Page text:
Difference between revisions of "Fsniper"

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[[Applications:File Managers]]
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[[Category:File systems]]
Fsniper is a directory monitor that can be used to execute predefined actions on files that enter the monitored directory. Unlike cron jobs or bash scripts, fsniper uses inotify to monitor file changes, which enables it to react immediately to changes of the file system.
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Fsniper is a directory monitor that can be used to execute predefined actions on files that enter the monitored directory. This can, for example, be used to monitor your downloads folder and sort downloaded files automatically into your file system.
 +
 
 +
Unlike cron jobs or bash scripts, fsniper uses [[Wikipedia:inotify|inotify]] to monitor file changes. This enable it to react immediately and efficiently to changes of the file system.
  
 
== Installation ==
 
== Installation ==
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== Configuration ==
 
== Configuration ==
  
Fsniper comes with a self-explanatory example.conf that can be copied to ~/.config/fsniper/config for modification.
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Fsniper comes with a self-explanatory example.conf that can be copied to {{Ic|~/.config/fsniper/config}} for modification and personalisation.
 
   watch {
 
   watch {
     
 
 
     # watch the ~/drop directory for new files
 
     # watch the ~/drop directory for new files
 
     ~/drop {
 
     ~/drop {
Line 40: Line 41:
 
== Daemonizing ==
 
== Daemonizing ==
  
Fsniper can be run as an rc.d daemon by placing the following script as /etc/rc.d/fsniper (replace <your-user-name> with your user name(s)):
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Fsniper can also be started automatically at [[Arch Boot Process|boot]] time as an rc.d [[daemon]] by placing the following script as {{Ic|/etc/rc.d/fsniper}}:
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 +
(Replace <your-user-name> with your user name(s))
 
   daemon_name=fsniper
 
   daemon_name=fsniper
 
   . /etc/rc.conf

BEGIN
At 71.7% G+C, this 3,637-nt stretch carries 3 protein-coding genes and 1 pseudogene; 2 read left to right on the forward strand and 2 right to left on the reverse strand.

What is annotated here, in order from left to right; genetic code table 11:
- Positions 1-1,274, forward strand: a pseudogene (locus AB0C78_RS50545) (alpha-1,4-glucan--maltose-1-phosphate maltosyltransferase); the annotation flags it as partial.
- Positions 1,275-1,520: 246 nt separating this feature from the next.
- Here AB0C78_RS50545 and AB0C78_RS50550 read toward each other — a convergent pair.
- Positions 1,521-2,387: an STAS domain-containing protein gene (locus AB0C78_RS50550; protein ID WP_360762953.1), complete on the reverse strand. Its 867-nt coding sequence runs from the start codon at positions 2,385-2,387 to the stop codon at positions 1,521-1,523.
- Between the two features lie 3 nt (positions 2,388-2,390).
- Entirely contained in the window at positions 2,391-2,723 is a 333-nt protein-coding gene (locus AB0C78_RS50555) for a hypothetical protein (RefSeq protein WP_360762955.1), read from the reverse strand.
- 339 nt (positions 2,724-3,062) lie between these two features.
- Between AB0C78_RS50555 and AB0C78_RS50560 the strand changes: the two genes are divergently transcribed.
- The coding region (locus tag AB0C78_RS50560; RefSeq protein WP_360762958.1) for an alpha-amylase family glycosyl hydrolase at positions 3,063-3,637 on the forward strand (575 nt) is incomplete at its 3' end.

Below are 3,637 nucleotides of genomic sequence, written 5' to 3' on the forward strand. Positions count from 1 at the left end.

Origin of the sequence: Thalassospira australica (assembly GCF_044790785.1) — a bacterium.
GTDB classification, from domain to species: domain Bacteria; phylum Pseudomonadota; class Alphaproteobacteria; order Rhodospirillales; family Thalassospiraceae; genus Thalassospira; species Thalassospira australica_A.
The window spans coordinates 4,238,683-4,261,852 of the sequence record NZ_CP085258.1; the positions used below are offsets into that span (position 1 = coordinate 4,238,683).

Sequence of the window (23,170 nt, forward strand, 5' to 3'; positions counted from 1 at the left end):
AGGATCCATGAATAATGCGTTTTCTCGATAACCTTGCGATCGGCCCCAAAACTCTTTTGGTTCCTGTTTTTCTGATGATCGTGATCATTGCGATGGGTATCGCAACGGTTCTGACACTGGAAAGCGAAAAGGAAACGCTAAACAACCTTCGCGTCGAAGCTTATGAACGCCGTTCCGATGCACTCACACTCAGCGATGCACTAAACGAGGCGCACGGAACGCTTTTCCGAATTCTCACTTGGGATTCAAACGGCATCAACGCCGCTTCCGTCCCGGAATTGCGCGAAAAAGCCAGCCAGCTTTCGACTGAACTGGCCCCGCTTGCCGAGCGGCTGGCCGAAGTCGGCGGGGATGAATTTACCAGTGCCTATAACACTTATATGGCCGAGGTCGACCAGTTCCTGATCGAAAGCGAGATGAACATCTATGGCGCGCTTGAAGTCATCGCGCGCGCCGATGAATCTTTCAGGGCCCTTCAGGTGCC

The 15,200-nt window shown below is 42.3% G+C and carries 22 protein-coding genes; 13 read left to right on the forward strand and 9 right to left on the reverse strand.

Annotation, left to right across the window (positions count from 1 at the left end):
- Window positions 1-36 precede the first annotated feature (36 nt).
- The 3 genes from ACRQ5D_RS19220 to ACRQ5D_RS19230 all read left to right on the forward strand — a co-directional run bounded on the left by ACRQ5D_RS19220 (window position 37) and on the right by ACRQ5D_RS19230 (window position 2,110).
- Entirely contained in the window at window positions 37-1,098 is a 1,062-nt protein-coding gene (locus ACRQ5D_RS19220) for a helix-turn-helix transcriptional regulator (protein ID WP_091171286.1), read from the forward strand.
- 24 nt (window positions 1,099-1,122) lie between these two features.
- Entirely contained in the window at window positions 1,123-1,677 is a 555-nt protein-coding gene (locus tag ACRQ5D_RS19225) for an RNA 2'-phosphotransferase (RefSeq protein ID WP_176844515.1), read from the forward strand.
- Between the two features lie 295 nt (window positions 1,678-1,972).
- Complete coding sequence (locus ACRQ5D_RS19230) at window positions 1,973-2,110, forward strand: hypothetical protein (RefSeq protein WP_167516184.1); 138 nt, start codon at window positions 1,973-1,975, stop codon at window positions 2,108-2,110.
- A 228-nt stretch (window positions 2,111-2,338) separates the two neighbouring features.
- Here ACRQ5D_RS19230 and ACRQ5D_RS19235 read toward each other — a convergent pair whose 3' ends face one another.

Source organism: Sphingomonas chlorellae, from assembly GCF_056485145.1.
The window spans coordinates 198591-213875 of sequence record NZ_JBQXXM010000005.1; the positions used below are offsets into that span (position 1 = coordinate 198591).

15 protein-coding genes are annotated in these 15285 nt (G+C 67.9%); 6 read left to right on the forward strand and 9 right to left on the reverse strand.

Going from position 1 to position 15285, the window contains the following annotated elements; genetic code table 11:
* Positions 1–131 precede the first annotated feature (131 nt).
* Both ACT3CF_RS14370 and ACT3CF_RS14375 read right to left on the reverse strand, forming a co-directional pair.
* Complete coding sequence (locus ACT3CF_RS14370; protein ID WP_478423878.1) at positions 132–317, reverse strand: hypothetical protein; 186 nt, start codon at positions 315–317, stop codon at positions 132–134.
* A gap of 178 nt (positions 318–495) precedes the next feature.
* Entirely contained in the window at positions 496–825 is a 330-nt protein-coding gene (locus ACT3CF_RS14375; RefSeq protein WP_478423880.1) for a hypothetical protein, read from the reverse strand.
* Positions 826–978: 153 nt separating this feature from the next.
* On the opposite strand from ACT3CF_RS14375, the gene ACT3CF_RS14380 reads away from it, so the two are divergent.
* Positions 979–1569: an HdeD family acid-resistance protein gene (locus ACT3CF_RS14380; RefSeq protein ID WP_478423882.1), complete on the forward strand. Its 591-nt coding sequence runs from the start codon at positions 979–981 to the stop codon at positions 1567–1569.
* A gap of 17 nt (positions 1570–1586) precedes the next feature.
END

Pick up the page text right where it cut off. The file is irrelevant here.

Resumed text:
. /etc/rc.conf
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   exit 0
 
   exit 0
  
The daemon can the be started by typing
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The daemon can then be started by typing
 
   # rc.d start fsniper
 
   # rc.d start fsniper
  
or by placing fsniper in the daemons section of your /etc/rc.conf
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or by placing fsniper in the daemons section of your [[rc.conf|{{Ic|/etc/rc.conf}}]].

Revision as of 08:07, 16 December 2012

Fsniper is a directory monitor that can be used to execute predefined actions on files that enter the monitored directory. This can, for example, be used to monitor your downloads folder and sort downloaded files automatically into your file system.

Unlike cron jobs or bash scripts, fsniper uses inotify to monitor file changes. This enable it to react immediately and efficiently to changes of the file system.

Installation

Fsniper is available from the AUR.

Configuration

Fsniper comes with a self-explanatory example.conf that can be copied to ~/.config/fsniper/config for modification and personalisation.

 watch {
   # watch the ~/drop directory for new files
   ~/drop {
       # matches any mimetype beginning with image/
       image/* {
           # %% is replaced with the filename of the new file
           handler = echo found an image: %%
       }
       # matches any file ending with .extension
       *.extension {
           # the filename is added to the end of the handler line if %% is not present
           handler = echo glob handler 1: 
           # the second handler will be run if the first exits with a return code of 1
           handler = echo glob handler 2: %%
       }
       # run handlers on files that match this regex
       /.*regex.*/ {
           handler = echo regex handler
       }
       # generic handler to catch files that nothing else did
       * {
           handler = mv %% ~/downloads/
       }
   }
 }

Once configured, fsniper can be started by typing

 $ fsniper --daemon

Daemonizing

Fsniper can also be started automatically at boot time as an rc.d daemon by placing the following script as /etc/rc.d/fsniper:

(Replace <your-user-name> with your user name(s))

 daemon_name=fsniper
 . /etc/rc.conf
 . /etc/rc.d/functions
 USERS=( '<your-user-name>' )
 for USER in ${USERS[@]}
 do
 	PID=$(pidof -o %PPID /usr/bin/fsniper)
 	case "$1" in
 	  start)
 		  stat_busy "Starting $daemon_name"
 		  [ -z "$PID" ] && su -c "/usr/bin/fsniper --daemon" $USER
 		  if [ $? -gt 0 ]; then
 			  stat_fail
 		  else
 			  add_daemon fsniper
 			  stat_done
 		  fi
 		  ;;
 	  stop)
 		  stat_busy "Stopping $daemon_name"
 		  [ ! -z "$PID" ] && kill $PID > /dev/null
 		  if [ $? -gt 0 ]; then
 			  stat_fail
 		  else
 			  rm_daemon fsniper
 			  stat_done
 		  fi
 		  ;;
 	  restart)
 		  $0 stop
 		  sleep 1
 		  $0 start
 		  ;;
 	  *)
   echo "usage: $0 {start|stop|restart}"
 esac
 done
 exit 0

The daemon can then be started by typing

 # rc.d start fsniper

or by placing fsniper in the daemons section of your /etc/rc.conf.